05-28-2020  8:47 am   •   PDX and SEA Weather
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NORTHWEST NEWS

Huge Washington Unemployment Fraud Warning to Other States

Officials hint that hundreds of millions of dollars have been paid out in fake unemployment claims.

Spike in Coronavirus Cases in Oregon Traced to Gatherings

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Oregon Supreme Court Gives Judge Deadline on Virus Ruling

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Three-Car Derailment in North Portland Signals Ongoing Safety Concerns

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NEWS BRIEFS

Oregon Health Authority Investigating COVID-19 Increase at Unnamed Business

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Over 60 Percent of U.S. Households Have Responded to 2020 Census

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Federal Court Rules Florida Law That Undermined Voting Rights Restoration Is Unconstitutional

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Fruit plant CEO: Company could have done more amid outbreak

VANCOUVER, Wash. (AP) — The CEO of a Vancouver, Washington, fruit processor connected to 85 coronavirus cases says his company could have done more to protect employees. Firestone Pacific Foods CEO Josh Hinerfeld said Wednesday the company began implementing new safety policies and educating...

Woman charged after her 2 year-old dies in car crash

GRANTS PASS, Ore. (AP) — A 21-year-old Grants Pass woman has been charged with manslaughter after her 2-year-old son died in a car crash on Tuesday. The Josephine County Sheriff’s Office said investigating officers determined Amanda McFarland was under the influence of alcohol when...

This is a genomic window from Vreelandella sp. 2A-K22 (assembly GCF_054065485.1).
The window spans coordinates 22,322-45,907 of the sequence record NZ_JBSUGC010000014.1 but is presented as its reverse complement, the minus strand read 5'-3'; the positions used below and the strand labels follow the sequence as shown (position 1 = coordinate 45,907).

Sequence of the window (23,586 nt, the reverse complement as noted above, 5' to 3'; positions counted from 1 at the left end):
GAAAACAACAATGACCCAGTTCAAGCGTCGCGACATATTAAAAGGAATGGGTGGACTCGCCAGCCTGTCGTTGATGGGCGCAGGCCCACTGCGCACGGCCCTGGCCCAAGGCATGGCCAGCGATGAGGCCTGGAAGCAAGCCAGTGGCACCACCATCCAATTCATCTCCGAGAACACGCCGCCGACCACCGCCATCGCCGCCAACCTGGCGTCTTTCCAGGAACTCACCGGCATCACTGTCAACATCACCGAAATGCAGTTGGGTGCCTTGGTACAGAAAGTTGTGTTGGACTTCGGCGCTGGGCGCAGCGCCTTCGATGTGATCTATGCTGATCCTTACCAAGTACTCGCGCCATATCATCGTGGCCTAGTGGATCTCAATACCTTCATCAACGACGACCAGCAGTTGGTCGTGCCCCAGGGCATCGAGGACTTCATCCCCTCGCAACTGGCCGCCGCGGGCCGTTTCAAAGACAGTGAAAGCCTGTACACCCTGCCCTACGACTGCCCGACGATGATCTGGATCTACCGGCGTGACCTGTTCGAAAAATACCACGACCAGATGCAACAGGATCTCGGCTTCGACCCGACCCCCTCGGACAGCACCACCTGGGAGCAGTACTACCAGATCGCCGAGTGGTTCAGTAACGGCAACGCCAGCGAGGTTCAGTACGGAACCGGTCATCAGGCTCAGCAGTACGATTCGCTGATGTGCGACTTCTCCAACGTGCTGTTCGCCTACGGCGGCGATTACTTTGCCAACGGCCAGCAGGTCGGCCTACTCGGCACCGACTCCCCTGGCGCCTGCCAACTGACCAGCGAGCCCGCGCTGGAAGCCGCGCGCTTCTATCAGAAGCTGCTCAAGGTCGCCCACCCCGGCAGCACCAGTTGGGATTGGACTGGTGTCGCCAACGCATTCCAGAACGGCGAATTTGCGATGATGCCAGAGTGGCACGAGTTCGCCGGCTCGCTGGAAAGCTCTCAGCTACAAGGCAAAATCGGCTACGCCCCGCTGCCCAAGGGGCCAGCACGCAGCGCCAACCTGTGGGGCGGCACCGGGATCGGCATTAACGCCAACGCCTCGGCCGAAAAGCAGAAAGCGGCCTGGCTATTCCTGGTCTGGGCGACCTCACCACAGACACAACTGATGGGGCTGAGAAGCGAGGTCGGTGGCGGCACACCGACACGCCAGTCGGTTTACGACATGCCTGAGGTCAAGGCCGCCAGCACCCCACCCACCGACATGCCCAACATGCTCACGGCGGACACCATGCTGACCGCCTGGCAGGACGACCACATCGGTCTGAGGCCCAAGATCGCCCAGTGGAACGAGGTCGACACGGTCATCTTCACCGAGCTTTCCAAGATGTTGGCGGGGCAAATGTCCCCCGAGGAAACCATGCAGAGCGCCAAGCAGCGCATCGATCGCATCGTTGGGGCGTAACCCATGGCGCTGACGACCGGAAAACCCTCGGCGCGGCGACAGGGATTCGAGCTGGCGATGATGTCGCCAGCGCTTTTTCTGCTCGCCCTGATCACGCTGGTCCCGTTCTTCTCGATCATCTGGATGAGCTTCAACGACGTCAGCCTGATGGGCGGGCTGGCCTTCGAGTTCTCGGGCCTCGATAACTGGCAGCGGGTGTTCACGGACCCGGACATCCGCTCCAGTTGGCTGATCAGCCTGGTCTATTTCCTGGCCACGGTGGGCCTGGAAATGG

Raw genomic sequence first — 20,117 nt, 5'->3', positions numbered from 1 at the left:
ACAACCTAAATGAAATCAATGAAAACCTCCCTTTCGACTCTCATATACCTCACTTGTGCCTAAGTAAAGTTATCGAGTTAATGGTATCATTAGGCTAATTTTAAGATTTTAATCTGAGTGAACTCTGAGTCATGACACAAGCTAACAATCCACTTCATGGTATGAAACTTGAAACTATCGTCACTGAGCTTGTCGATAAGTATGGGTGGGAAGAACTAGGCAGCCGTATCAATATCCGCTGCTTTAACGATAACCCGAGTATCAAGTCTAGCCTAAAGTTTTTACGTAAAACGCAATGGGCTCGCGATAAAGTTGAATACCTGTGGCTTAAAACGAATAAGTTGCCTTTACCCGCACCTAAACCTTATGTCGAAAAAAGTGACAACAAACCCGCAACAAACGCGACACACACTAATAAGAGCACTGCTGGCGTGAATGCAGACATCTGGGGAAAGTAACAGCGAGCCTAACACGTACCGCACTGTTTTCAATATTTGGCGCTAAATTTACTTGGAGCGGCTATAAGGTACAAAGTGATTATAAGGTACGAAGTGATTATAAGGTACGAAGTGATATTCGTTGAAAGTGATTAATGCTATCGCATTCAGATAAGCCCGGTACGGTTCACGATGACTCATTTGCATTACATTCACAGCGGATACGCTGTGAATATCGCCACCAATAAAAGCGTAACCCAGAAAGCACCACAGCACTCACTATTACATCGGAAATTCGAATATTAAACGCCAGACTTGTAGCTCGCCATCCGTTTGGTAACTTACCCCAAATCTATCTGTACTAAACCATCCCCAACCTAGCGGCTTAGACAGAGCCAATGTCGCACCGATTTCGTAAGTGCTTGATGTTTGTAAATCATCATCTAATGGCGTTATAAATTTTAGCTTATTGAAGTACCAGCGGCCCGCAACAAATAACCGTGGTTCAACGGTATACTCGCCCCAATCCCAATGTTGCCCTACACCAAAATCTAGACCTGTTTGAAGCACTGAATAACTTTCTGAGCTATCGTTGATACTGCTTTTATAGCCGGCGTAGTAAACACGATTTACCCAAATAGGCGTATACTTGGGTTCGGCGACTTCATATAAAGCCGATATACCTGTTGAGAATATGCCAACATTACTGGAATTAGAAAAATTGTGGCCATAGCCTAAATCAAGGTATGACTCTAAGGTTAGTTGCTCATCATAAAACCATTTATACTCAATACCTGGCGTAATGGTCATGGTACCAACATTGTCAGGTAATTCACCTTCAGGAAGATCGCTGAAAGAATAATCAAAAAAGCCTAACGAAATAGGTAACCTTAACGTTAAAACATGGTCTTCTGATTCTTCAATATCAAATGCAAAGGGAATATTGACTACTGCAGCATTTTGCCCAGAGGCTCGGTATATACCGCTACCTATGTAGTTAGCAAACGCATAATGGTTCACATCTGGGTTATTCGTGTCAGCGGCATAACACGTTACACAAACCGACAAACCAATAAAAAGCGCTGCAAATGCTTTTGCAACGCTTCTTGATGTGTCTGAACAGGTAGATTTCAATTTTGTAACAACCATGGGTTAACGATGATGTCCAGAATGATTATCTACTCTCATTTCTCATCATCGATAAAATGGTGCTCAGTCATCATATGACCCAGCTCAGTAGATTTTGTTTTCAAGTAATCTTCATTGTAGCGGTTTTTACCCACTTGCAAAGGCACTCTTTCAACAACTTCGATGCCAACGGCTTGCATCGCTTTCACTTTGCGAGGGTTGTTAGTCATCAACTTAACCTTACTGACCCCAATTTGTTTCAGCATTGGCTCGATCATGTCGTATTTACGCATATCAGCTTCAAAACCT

Kansas, Missouri renew Border War with 4-game football set

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OPINION

Ballot Measure 26-210 is Needed Now

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The Skanner News May Primary 2020 Endorsements

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A New Earth Day

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Covid-19 Financial Warning: Consumers and Banks Should Stay Away From Payday Loans

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AFRICAN AMERICANS IN THE NEWS

Violent protests rock Minneapolis for 2nd straight night

MINNEAPOLIS (AP) — Violent protests over the death of a black man in police custody rocked a Minneapolis neighborhood for a second straight night as angry crowds looted stores, set fires and left a path of damage that stretched for miles. The mayor asked the governor to activate the National...

Trump preparing order targeting social media protections

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ASCAP to honor songwriters, publishers with virtual awards

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ENTERTAINMENT

Summertime, and the living is uneasy for Jason Isbell

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NBC, producers say 'America's Got Talent' cleared by probe